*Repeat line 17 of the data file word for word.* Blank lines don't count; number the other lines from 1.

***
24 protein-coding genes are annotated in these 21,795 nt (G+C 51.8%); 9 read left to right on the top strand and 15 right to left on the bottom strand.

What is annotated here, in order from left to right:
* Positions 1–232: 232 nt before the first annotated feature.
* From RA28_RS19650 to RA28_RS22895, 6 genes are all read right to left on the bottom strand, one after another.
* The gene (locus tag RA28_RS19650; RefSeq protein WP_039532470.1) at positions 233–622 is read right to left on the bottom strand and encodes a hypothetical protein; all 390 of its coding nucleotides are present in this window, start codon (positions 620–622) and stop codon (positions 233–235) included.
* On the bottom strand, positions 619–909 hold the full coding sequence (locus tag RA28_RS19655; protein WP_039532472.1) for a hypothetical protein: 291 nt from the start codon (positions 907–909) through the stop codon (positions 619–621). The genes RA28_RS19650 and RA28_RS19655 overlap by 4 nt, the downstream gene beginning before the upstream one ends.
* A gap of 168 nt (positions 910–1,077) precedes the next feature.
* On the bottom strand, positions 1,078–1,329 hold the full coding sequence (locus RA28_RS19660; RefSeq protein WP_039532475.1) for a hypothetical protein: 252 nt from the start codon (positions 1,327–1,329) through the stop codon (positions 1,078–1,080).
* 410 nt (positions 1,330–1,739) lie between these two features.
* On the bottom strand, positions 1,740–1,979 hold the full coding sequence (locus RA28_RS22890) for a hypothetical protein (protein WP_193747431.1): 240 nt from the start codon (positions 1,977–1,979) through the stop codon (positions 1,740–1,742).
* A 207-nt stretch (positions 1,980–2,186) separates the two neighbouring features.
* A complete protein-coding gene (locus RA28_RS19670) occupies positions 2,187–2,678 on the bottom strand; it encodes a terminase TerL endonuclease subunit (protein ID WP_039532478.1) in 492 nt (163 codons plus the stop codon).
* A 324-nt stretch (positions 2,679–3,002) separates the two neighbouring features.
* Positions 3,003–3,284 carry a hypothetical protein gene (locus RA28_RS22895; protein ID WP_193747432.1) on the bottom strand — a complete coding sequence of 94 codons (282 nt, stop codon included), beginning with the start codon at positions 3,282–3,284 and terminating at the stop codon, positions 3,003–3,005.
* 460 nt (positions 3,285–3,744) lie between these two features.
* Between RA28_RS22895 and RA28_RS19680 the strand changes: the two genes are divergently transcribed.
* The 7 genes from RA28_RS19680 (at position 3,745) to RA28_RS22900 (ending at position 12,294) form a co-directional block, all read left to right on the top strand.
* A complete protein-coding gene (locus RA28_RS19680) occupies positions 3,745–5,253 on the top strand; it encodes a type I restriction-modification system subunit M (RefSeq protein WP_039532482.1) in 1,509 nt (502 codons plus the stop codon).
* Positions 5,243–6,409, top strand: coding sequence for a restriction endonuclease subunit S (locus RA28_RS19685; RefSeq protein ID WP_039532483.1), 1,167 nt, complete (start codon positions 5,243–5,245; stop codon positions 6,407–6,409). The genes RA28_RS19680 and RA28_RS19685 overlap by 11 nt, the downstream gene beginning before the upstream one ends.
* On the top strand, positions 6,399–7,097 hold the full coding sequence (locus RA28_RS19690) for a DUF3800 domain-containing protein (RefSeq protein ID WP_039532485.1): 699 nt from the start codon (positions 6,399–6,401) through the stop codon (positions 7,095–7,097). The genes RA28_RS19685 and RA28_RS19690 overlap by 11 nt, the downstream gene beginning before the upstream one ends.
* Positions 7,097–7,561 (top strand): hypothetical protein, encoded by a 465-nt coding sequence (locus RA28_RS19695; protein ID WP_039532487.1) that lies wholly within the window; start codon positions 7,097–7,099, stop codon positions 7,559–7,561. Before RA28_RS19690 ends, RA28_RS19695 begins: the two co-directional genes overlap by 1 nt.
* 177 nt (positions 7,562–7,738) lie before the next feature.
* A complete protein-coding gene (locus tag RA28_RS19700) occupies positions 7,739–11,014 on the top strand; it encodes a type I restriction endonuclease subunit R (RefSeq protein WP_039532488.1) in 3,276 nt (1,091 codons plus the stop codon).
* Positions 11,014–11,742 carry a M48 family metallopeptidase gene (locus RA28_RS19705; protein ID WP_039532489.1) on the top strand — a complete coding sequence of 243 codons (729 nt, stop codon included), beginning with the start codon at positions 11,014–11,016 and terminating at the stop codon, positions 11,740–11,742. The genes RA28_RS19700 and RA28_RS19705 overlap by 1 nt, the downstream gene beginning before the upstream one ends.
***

* The 7 genes from RA28_RS19680 (at position 3,745) to RA28_RS22900 (ending at position 12,294) form a co-directional block, all read left to right on the top strand.